By Ian S. Port
By Tony Ware
By Emma Silvers
By Gary Moskowitz
By Alee Karim
By Ian S. Port
By Ian S. Port
By Derek Opperman
I've never hang glided before, but I think I have an idea what it's like. When I was in kindergarten my family lived in Hawaii, on Oahu. Behind our house there was a tall hill, almost a mountain, and on the weekends my folks and I would hike to the top and admire our surroundings: In addition to the sprawling, verdant island and the shiny blue Pacific, we could, from atop this hill, see the house where Magnum, P.I., a show I quite enjoyed, was shot. We could also see hang gliders, lots of 'em. And so, when I took a break from trying to spot Tom Selleck or that guy who played Higgins, I'd turn and watch those loons. I remember they wore funny spandex suits and had to hump their clunky gear up a fair stretch of trail, like superhero ants. But when they finally reached the apex, and waited their turn, and got all hitched up and attached to their big fake wings, they'd get this long running start, sprinting about a hundred feet or so, hurtling toward the edge of the mountain, and then jump -- whoooossshhhh -- and float and float and float.
This is what I think of when I listen to M83.
M83 is a French band -- two guys, Anthony Gonzalez and his friend Nicolas Fromageau -- that makes huge, holy soundscapes out of guitars, synthesizers, drum machines, and voices. Like the group's namesake, a distant spiral galaxy otherwise referred to as the "Southern Pinwheel," its sound is gigantic and complex and stupefying.
Gonzalez and Fromageau are from a little town called Antibes, which is located on the coast in the South of France, not too far from Nice, which is where I spent Thanksgiving 2001, in a diner near the train station, eating greasy pizza with prawns on it -- but never mind that. Apparently Antibes has about 70,000 people in it, and, at least from the photos I've seen on the Internet, it looks like a pretty swell burg, filled with red-roofed houses built into hills that slope up from the Mediterranean. The problem, though, as anyone who's hung out in the South of France and seen the leather-skinned sunbathers, the gaudy tourists, etc., will attest, is that Antibes ain't exactly hip headquarters.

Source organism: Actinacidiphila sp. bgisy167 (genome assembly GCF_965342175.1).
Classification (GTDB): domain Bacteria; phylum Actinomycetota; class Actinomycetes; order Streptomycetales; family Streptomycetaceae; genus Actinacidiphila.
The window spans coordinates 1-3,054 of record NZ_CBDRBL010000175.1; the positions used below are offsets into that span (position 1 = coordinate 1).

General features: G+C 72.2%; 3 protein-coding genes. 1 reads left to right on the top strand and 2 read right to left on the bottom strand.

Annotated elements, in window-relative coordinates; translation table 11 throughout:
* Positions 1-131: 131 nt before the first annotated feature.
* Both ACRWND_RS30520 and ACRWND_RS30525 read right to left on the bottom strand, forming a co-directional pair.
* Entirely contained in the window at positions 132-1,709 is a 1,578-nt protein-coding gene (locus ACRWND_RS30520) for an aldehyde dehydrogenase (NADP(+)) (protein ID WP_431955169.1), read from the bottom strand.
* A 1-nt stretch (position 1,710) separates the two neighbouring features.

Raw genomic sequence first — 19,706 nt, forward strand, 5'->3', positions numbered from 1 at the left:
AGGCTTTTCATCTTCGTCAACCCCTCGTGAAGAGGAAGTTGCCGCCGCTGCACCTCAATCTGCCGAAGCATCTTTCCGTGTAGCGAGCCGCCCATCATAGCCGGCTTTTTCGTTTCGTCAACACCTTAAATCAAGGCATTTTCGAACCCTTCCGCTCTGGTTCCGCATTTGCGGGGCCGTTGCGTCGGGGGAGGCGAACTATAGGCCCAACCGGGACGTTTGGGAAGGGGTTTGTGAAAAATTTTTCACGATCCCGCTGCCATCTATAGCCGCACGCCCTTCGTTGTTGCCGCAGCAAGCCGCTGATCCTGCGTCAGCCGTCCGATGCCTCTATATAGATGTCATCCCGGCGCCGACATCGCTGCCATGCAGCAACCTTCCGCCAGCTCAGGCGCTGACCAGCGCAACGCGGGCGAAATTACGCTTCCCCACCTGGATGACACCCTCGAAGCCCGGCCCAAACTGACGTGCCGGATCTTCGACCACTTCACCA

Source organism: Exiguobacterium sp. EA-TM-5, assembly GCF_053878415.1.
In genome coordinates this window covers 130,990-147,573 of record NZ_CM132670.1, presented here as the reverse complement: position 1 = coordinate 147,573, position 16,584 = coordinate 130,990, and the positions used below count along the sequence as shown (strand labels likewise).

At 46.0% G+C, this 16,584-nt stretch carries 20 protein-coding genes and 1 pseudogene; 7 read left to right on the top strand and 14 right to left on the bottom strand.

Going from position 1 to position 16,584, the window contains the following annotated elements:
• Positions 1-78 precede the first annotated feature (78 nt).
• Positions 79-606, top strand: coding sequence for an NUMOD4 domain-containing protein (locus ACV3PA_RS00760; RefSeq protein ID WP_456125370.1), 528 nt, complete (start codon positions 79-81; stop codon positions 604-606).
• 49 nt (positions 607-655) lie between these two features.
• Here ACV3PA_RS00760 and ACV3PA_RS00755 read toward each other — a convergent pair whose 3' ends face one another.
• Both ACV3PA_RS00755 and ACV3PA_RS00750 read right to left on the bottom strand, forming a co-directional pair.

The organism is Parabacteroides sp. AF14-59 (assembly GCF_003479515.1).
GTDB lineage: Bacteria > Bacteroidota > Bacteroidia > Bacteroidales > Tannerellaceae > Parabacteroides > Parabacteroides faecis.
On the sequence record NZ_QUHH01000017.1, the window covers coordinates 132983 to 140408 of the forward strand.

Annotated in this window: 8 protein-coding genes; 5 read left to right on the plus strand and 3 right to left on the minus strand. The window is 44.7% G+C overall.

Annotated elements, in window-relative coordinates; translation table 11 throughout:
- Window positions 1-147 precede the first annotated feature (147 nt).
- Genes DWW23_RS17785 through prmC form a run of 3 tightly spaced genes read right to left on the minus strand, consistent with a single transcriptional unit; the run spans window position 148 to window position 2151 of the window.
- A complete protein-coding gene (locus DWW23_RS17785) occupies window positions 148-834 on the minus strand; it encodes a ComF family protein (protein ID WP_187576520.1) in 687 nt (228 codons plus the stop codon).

"It's great place," says Gonzalez, speaking by phone in his cute, rough-around-the-edges English. "There's sun all the time, it's always shining, there's a lot of beautiful landscapes, you know? But it's really dead, you know what I mean? There is no concerts, no shows, there is nothing."
When Gonzalez and Fromageau met nearly a decade ago and discovered that they both shared a taste for more than the reggae and pop their neighbors listened to, they formed a fast friendship. The two started a straightforward rock band, with Gonzalez on guitar, Fromageau on drums, and played local pubs. But then, around 2000, the duo started moving toward the sound of krautrock bands like Can and Tangerine Dream, as well as classic shoegazer acts like Spacemen 3 and Mogwai. They bought synthesizers, changed the band's name, and in 2001 recorded their eponymous debut as M83 on an eight-track. Early on, Gonzalez knew there wasn't much point in trying to find an audience for M83's more cerebral music in Antibes. "I was not interested in making myself known in the South of France," he explains. "I was interested in being famous -- not famous, but to be known in Paris."
This happened rather quickly, as Paris' forward-thinking Gooom label signed the act and released its demo shortly after hearing it. A round of European festival appearances followed, culminating in a gig that year at Barcelona's famed electronic music circus, Sonar. Still, the band had yet to reach fans in the United States. In 2002 Gonzalez and Fromageau went back into the studio to record their follow-up.
"The music I love is music with a lot of ambience," Gonzalez explains. "I like to put psychedelic and atmospheric and melancholy together, and maybe turn it into an M83 sound. I like to mix a lot of different points of view, different kinds of music, mix ambient music with rock music. I really can't explain it. I try to be the most original I can."
Dead Cities, Red Seas & Lost Ghosts came out as an import in 2003. I think it was one of last year's best albums, and I'm not alone. The notoriously fickle online music magazine Pitchfork.com gave the record a rare rating of 9.2 out of 10, noting, "[Y]ou don't listen to Dead Cities..., you inhabit it." This more or less summed up the global critical response. Two guys from a small vacation spot in the South of France famous for its rose gardens and not much else had created a galaxy of an album, something intricate and mysterious, as well suited to meticulous contemplation as it was to simple, lie-back-and-look-up-at-the-stars enjoyment. It took about a year for the virus to spread, but spread it did. Mute Records finally released the record domestically last month, and the band has embarked upon its first-ever U.S. tour.